How about heat shrink covering?

It might also bring a turbulator effect to the fuselage structure.

I have no idea whether that might be a pro or a con.

When I design wings, I use a hybrid cracked rib/Rees construction technique because it renders flat surfaces with minimal (no?) sag. No constantly changing curvatures. The angular junctions between the flats could serve as turbulators (again, pro or con?).

Consider that an airfoil with conventional curved ribs is largely fiction due to sag, the actual effective airfoil thickness is almost always going to be thinner than what we THINK is defined by the rib curvature. The airfoil cannot therefore generate a truly smooth airflow; so by going with flat, angled panels, we're really not giving up as much as one might think. Because they are less complex, and the actual tapers are regular, the wing can be thinner, and that should provide better control on overall drag. Lift IS drag. By incorporating it into the structure, we might be able to influence/control lift and drag more directly.

And for something truly unorthodox, how about using Heavy Test Weight Spider Wire fishing line instead of carbon. Cheaper, very strong wound fiber, available in many sporting goods departments. I keep two spools of 80lb test in my car as a survival item. It could be saturated in a resin, then arranged on the mandrel (with release agent applied).

I have no idea if all this would work, but it's outside the box; which is my favorite living realm.

Ralph;

GREAT idea, but...; who says a pylon could only work with a diamond cross section?

Remember, we're all a few steps outside the box right now...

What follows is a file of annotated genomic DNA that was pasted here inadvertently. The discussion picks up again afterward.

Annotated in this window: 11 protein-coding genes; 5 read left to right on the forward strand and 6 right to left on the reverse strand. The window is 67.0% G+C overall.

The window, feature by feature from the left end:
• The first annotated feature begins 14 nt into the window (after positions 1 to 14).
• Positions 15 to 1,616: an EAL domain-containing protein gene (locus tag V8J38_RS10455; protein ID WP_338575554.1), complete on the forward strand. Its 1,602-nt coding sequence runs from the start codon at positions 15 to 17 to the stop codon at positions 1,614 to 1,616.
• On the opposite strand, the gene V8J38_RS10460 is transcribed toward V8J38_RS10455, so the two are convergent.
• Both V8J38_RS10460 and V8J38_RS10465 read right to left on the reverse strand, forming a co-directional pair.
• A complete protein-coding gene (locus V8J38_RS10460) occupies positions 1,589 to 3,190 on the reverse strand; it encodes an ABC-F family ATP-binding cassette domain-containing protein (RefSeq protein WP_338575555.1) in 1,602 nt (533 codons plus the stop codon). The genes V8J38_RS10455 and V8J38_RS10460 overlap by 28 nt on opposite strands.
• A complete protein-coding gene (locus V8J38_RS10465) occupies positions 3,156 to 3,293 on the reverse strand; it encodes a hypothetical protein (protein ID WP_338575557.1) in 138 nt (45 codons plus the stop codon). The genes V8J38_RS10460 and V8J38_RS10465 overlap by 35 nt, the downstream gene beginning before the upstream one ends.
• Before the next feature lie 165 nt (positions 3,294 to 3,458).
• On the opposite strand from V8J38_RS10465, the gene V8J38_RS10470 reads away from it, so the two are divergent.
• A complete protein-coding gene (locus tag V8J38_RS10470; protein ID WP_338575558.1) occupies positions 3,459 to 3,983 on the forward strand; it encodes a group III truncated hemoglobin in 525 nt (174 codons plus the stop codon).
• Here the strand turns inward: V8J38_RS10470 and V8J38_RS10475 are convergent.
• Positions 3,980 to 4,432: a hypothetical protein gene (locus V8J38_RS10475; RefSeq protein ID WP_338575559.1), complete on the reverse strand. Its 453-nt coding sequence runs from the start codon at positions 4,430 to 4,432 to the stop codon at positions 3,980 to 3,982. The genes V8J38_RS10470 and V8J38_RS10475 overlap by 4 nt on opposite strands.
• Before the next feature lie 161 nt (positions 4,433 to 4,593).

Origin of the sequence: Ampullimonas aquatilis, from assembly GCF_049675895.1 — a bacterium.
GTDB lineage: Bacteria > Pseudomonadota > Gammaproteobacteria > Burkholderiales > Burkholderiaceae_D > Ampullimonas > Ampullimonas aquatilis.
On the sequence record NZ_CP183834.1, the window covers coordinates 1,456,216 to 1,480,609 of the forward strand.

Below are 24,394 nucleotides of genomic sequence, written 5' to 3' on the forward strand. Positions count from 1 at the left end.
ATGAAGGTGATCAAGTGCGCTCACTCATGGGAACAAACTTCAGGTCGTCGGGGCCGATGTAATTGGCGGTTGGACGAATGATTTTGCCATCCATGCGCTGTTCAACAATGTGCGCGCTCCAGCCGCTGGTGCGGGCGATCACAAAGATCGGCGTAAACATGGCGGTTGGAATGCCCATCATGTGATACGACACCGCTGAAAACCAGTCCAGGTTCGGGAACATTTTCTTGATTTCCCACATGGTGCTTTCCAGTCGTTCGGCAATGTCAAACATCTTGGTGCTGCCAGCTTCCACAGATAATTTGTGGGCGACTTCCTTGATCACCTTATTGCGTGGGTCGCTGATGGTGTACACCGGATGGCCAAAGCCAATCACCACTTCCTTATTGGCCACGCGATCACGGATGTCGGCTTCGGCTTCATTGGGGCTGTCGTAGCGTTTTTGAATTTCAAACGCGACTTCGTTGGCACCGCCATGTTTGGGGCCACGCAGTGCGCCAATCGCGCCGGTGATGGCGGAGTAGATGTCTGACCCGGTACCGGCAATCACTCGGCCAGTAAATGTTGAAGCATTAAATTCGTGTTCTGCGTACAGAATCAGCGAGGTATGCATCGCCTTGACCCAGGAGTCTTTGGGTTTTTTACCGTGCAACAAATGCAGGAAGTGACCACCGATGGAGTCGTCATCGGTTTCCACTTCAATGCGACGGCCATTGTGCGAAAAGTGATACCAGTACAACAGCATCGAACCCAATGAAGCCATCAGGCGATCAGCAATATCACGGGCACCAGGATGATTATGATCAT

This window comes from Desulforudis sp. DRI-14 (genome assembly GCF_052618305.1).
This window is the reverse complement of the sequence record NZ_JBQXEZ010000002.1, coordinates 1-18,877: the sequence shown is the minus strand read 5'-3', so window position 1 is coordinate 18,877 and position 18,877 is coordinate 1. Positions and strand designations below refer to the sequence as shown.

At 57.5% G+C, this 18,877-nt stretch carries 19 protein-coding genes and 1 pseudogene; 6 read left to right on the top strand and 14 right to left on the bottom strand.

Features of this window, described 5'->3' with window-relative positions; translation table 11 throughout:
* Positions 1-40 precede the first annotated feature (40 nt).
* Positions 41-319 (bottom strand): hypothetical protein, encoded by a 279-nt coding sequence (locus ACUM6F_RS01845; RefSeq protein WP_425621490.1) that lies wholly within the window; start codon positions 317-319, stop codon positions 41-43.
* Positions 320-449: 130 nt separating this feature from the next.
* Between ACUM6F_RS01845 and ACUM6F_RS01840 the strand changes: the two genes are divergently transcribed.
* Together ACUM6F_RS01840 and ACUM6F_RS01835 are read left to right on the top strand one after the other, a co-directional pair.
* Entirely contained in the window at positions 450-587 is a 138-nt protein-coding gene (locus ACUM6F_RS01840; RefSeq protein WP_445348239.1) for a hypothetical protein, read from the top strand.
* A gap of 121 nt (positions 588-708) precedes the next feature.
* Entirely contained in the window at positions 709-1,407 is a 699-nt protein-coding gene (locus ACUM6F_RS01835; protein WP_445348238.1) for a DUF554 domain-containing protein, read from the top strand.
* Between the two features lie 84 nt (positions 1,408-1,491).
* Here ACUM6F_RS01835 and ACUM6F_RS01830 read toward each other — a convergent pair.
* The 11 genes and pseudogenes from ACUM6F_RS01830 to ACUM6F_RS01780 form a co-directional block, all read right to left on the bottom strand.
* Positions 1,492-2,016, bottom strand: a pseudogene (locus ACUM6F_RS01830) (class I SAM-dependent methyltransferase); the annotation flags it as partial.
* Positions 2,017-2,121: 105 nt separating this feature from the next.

Greg

Aw, Heck; it's the morning of Christmas Day, and now those visions of sugar plums are transforming into shapes on a drafting board...
« Last Edit: December 25, 2019, 12:23:57 PM by Greg Langelius » Logged

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« Reply #11 on: December 25, 2019, 01:16:37 PM »

Gotta admit I don't know how light you can get Tyvek or heat shrink.

I don't really know whether the flats or curved ribs with covering that sags a little would work better. I built an RC glider that used all flat segments except at the leading edge. I imagine the penalties for flat segments would be negligible if the first third was curved sheeting.

I'm guessing Spider Wire would be great IF it can be glued well. Be careful not to cut your hands when applying tension. You can get tow that's quite thin, though, or aramid thread.
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« Reply #12 on: December 25, 2019, 01:18:40 PM »

P.S. I've played,with composites a little, but it doesn't make me an expert.
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« Reply #13 on: December 25, 2019, 01:52:36 PM »

Silly me, it's Terry (007) Bond's P30 not Alan's...

Gavin
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Greg Langelius
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« Reply #14 on: June 08, 2020, 12:40:05 PM »

Addressing the yaw issue in fuse design; is a streamer legal for P-30? It might/could serve as a drogue, with modified drag from a drogue.

Greg
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« Reply #15 on: June 08, 2020, 04:29:55 PM »

Missing something Greg, why would you want to add a drogue?
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« Reply #16 on: August 21, 2020, 05:06:20 PM »

Hi Guys:
I’m loving this thread!  Could one of you please recommend
What width and thickness for Carbon fiber Wing rib Cap strips for P30
Type models for Rib balsawood thickness of from 1/32” to 1/16” max.
and a source!
Additionally, what width and thickness would be recommended
for a spiral Wrap of Carbon fiber around a Balsa P30 fuselage.  And
Reinforcement of nose block area and motor peg area?
Sincerely,
Jon B. Shereshaw
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gman